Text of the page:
Since releasing REV last year, Output have become a well known name in the sample library realm. REV took a popular effect (reversing) and turned it on its head by building a fully fledged sample library based on that idea. Having created a name for themselves by not making “standard” sample libraries, many wondered what we’d see next from them – SIGNAL is it. SIGNAL is described by Output as “The World’s Most Powerful Pulse Engine”. The basic idea behind the library is to provide users with synth pulses by combing “FAT analog synths and beautifully recorded live instruments”. Features Overview Taken from the Output website: 500 Pulse Instruments for instant playability A massive array of content 40GB (uncompressed) including analog synths, digital synths and organic instruments Up to 4 separate pulses at one time All pulses lock to tempo Rhythms: Looper, Step Sequencers, Arpeggiators, LFOs 4 central MACRO sliders unique to each of the 500 Pulse Instruments Installation Download and installation of SIGNAL was simple as expected. Everything was done through the Continuata downloader app and I left it on overnight to download and extract automatically. The next morning I found everything extracted and ready to go after registering the serial number with NI. Interface SIGNAL’s interface is undoubtedly very beautiful and well laid out. You can tell a lot of time and effort has gone into making sure everything is easily accessible, yet flexible and feature rich. (they actually mentioned that 70 peope worked on the project, so probably quite a lot of graphic designers in there!). The interface can be split into 5 main categories: Main interface Instrument / Synth browser Advanced interface Preset browser Effects interface The Main Interface The main interface (seen above) is split into two basic areas – the top half offering four sliders, and the bottom providing information on organic and synth pulses being combined, along with the wave shapes and some basic panning, volume and instrument details. This is the “basic” version of the interface, and we’re provided with loads more customisation options by pressing “advanced” which will bring up the advanced interface. The four sliders you are immediately greeted with are just one of the great features of SIGNAL. Each set of sliders has been created specifically for each of the 500 instruments on offer and can make a range of changes including adding distortion, filters, changing ryhthms, adding reverb and more. This is a great way to get instant inspiration and modulate the sound on the fly to make it your own. You can also view what each slider does on the Macro Page, so you know what’s happening under the hood when using them. Instrument & Synth Browser You can select the instruments or synths to combine by clicking on their icons, which will bring up the instrument / synth browser (below). There are 25 instruments and 25 synths to choose from, which are deeply sampled with multiple dynamics and round robins so that repetition is expressive and realistic. Advanced Interface The advanced interface (below) provides the user with access to the “Pulse Engines” area,…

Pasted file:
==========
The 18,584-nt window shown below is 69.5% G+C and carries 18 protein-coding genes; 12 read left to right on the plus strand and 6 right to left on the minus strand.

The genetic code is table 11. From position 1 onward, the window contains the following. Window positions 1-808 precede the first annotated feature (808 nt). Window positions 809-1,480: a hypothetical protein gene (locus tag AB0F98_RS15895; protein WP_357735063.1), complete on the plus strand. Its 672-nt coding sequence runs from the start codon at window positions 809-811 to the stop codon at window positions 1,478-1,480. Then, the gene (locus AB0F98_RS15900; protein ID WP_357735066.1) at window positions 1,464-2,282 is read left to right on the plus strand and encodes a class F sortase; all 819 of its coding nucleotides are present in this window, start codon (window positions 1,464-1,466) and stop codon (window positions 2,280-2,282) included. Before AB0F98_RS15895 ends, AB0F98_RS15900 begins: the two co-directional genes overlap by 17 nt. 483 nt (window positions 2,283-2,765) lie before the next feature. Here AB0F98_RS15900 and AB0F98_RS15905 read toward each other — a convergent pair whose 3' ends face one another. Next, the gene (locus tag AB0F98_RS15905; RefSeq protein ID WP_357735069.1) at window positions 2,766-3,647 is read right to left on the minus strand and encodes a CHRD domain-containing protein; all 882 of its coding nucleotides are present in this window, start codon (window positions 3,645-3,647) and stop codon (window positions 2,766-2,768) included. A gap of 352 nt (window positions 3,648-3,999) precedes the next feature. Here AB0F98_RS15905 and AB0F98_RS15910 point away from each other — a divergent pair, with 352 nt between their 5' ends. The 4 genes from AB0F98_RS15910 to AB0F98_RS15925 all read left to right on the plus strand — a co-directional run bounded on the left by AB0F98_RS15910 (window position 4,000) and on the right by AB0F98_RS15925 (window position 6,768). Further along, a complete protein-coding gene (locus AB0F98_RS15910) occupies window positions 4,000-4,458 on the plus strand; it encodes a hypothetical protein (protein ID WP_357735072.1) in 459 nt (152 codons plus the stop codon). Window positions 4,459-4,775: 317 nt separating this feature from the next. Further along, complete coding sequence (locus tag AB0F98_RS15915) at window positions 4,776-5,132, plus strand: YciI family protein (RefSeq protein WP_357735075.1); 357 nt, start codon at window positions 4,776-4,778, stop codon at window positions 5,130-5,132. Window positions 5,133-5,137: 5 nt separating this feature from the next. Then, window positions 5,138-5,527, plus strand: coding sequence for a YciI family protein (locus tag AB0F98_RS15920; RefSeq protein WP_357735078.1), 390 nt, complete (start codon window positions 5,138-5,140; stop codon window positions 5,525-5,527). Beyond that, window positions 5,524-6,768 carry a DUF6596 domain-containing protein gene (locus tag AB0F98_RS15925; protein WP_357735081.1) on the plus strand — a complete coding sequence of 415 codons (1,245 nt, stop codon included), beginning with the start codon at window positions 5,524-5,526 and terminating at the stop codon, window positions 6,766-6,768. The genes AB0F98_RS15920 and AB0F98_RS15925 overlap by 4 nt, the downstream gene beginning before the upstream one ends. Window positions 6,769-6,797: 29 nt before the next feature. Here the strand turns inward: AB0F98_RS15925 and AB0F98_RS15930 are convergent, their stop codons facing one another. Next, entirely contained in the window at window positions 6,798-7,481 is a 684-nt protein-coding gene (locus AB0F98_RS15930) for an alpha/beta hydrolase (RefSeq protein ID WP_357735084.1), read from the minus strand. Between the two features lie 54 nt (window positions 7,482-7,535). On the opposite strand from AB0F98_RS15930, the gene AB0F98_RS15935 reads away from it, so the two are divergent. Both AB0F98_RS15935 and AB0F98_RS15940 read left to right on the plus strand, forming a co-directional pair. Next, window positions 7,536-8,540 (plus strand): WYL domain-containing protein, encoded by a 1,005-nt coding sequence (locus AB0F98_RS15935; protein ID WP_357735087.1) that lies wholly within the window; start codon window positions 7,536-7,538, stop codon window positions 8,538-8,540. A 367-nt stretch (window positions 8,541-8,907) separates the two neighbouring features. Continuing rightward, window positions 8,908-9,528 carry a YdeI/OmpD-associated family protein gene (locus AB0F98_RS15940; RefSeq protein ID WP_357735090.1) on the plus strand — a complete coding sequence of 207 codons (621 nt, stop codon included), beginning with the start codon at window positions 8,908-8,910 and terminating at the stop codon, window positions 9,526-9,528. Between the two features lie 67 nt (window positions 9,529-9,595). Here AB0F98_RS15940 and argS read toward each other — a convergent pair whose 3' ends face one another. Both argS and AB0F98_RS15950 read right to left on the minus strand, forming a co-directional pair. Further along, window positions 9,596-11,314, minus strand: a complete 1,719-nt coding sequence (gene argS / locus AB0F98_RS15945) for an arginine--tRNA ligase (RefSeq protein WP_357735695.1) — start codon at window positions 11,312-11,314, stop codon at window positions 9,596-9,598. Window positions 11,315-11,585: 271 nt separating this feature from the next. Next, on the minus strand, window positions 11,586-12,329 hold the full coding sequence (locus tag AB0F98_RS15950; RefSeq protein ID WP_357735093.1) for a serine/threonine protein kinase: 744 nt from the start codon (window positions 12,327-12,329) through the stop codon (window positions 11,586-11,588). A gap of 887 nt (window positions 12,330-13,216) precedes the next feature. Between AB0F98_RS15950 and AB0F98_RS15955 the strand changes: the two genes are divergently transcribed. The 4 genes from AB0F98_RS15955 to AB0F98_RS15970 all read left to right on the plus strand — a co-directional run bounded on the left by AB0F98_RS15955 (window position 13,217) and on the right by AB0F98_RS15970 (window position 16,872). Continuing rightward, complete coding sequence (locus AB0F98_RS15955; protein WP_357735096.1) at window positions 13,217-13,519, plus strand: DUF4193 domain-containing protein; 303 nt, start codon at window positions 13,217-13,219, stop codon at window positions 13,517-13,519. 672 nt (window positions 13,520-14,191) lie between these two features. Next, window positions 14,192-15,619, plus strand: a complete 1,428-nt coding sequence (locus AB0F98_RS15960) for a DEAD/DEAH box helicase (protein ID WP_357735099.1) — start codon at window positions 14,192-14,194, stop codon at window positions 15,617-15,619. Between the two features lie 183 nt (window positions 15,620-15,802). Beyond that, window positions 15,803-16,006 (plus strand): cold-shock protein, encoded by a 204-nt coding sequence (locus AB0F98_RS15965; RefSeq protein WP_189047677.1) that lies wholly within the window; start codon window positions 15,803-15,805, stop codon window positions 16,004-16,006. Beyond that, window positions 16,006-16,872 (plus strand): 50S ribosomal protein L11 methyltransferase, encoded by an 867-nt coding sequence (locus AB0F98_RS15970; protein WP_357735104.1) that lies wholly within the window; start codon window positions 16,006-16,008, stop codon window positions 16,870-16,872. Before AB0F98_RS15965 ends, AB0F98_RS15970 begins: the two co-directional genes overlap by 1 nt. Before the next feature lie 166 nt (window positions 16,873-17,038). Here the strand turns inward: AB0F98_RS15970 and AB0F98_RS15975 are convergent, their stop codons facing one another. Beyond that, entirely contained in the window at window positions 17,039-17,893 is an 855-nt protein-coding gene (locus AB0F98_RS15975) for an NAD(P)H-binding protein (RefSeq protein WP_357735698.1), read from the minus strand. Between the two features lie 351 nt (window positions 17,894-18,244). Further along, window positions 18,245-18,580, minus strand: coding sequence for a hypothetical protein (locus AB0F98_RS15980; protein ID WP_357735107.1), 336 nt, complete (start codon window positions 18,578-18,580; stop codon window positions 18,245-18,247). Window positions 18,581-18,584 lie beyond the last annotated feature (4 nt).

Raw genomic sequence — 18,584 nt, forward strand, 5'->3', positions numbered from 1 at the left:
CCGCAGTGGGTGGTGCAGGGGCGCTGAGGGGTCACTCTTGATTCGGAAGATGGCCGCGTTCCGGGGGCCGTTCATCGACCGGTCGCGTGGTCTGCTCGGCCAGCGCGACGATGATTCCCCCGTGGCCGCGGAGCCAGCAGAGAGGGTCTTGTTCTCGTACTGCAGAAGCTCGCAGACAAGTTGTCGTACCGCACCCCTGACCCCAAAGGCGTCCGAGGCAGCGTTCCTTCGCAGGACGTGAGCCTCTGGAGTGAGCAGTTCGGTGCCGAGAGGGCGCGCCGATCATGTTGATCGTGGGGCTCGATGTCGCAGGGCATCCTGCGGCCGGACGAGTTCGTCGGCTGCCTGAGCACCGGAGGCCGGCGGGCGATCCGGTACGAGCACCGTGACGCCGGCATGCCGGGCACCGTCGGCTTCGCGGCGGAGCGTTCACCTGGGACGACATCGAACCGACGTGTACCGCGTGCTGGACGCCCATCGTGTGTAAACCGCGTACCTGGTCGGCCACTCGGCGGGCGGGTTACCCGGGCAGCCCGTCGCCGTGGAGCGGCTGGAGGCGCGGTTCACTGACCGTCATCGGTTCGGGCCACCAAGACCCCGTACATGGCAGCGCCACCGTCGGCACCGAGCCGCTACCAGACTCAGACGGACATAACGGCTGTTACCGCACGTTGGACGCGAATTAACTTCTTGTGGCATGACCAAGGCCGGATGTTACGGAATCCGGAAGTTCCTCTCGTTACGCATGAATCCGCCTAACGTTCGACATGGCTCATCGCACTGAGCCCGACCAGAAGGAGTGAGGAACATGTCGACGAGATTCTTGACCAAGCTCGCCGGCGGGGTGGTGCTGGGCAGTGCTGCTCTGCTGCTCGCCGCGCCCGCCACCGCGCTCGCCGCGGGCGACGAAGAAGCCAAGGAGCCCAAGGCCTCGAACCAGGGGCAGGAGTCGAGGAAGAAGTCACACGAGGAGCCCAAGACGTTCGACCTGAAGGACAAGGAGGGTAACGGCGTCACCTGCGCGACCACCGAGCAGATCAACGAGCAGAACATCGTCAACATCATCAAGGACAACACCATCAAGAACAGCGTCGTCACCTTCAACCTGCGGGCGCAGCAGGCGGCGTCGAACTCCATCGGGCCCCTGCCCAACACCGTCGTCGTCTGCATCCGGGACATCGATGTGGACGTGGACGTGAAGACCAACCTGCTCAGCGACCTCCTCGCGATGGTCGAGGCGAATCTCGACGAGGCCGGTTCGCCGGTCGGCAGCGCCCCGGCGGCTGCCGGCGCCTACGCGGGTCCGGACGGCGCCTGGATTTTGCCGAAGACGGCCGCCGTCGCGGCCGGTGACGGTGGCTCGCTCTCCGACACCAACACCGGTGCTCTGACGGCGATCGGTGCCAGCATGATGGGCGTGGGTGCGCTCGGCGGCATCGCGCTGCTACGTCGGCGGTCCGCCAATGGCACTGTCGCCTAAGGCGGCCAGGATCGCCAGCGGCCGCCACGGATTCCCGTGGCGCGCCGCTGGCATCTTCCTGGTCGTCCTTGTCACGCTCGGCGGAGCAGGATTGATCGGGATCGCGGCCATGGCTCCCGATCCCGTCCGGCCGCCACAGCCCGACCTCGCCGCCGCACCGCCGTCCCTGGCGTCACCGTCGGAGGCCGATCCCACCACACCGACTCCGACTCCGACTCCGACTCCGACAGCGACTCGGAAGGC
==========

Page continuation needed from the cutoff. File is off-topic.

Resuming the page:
Output SIGNAL


INSTALLATION – 100%


INTERFACE – 100%


PRESETS – 100%


SOUND – 90%


VALUE – 85%



95%

95/100

SIGNAL is mind blowing. Its a stunning collection of pulses with so much content and functionality that will keep you inspired for days on end. Great for underscore and electronic music, as well as a brilliant tool for sound design.

95

Written by: Emmett Cooke

Emmett Cooke is an Irish composer for film, tv and video games. His music has been used around the world by high profile companies including Sony Playstation, Ralph Lauren, ABC, CBS, NBC, Lockheed Martin and many more.

  • http://garaughty.com/ marti garaughty

    While I love Output’s products like REV, I’m not sure what Signal does that can’t be accomplished with any decent synth like Zebra 2 and it’s ARP. Maybe I’m missing something?

Film and Game Composers

www.FilmandGameComposers.com offers a wide range of interviews, reviews, guides and tutorials for composers and musicians who are interested in writing music for film, TV and video games.

Sign up to our newsletter to get a monthly digest of the latest content and information on new competitions and freebies. If you would like to write for us, please contact us.

Tweets

If Sam Lake looks a bit familiar, he's both the man who created Max Payne and modelled him in the first game :) https://t.co/N163ci9apU
If you're looking for somewhere to start, check out this course from @EvenantOnline: https://t.co/U44ecBVOXK